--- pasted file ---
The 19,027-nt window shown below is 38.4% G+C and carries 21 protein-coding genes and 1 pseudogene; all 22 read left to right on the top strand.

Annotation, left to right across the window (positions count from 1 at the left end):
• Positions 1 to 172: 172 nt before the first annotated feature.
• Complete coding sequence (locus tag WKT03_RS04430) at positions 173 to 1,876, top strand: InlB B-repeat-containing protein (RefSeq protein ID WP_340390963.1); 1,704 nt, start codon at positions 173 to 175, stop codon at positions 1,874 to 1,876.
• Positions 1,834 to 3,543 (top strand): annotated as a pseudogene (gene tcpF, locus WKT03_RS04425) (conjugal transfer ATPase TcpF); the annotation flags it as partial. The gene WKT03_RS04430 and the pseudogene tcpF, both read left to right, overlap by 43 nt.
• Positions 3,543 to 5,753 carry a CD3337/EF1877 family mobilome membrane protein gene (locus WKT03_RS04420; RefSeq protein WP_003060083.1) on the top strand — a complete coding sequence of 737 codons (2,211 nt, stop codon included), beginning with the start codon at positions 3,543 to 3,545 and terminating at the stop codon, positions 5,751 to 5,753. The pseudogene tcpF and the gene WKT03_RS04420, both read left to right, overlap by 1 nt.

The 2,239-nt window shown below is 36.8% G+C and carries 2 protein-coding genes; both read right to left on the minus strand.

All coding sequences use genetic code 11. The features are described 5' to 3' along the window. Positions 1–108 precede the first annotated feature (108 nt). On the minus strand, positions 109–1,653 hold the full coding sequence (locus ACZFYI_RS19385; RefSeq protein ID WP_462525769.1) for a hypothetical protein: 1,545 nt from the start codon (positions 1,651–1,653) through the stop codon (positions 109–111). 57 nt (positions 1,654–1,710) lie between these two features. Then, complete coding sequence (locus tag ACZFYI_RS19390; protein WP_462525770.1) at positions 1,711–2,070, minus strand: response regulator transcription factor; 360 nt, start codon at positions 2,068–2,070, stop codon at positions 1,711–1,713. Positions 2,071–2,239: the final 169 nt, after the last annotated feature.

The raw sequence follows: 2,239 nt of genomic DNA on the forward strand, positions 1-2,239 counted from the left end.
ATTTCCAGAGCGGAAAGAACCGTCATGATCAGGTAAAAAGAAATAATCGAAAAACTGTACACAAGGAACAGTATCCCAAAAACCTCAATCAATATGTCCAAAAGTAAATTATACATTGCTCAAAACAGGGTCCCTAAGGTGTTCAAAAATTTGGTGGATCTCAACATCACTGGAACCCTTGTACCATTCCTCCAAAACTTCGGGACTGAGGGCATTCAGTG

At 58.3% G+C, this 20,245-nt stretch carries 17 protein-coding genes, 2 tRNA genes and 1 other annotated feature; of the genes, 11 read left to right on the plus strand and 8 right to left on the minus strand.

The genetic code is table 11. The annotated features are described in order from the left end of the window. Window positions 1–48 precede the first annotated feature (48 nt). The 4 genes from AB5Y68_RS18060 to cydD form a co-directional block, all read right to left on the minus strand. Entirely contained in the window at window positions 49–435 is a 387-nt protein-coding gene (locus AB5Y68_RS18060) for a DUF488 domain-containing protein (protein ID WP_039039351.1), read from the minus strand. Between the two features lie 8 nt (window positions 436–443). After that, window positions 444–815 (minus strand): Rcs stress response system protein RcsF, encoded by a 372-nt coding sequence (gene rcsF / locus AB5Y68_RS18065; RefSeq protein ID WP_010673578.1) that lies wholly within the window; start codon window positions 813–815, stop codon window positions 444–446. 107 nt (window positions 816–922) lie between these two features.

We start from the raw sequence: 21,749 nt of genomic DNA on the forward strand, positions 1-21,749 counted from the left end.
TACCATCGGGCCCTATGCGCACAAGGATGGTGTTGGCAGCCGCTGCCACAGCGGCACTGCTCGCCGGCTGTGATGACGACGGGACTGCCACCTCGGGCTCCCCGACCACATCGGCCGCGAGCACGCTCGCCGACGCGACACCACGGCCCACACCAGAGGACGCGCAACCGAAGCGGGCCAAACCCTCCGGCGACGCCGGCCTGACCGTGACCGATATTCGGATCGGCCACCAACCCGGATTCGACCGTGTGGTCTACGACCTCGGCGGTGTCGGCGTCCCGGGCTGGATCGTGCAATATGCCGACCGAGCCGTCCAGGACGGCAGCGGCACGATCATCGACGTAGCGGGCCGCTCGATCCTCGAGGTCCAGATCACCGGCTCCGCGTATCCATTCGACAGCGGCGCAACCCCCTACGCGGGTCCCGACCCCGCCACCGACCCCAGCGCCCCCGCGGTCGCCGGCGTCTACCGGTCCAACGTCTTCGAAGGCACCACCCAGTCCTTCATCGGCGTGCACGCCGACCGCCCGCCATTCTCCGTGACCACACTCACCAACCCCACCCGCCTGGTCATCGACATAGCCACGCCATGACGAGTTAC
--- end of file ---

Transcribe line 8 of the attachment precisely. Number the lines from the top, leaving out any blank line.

All coding sequences use genetic code 11. The features are described 5' to 3' along the window. Positions 1–108 precede the first annotated feature (108 nt). On the minus strand, positions 109–1,653 hold the full coding sequence (locus ACZFYI_RS19385; RefSeq protein ID WP_462525769.1) for a hypothetical protein: 1,545 nt from the start codon (positions 1,651–1,653) through the stop codon (positions 109–111). 57 nt (positions 1,654–1,710) lie between these two features. Then, complete coding sequence (locus tag ACZFYI_RS19390; protein WP_462525770.1) at positions 1,711–2,070, minus strand: response regulator transcription factor; 360 nt, start codon at positions 2,068–2,070, stop codon at positions 1,711–1,713. Positions 2,071–2,239: the final 169 nt, after the last annotated feature.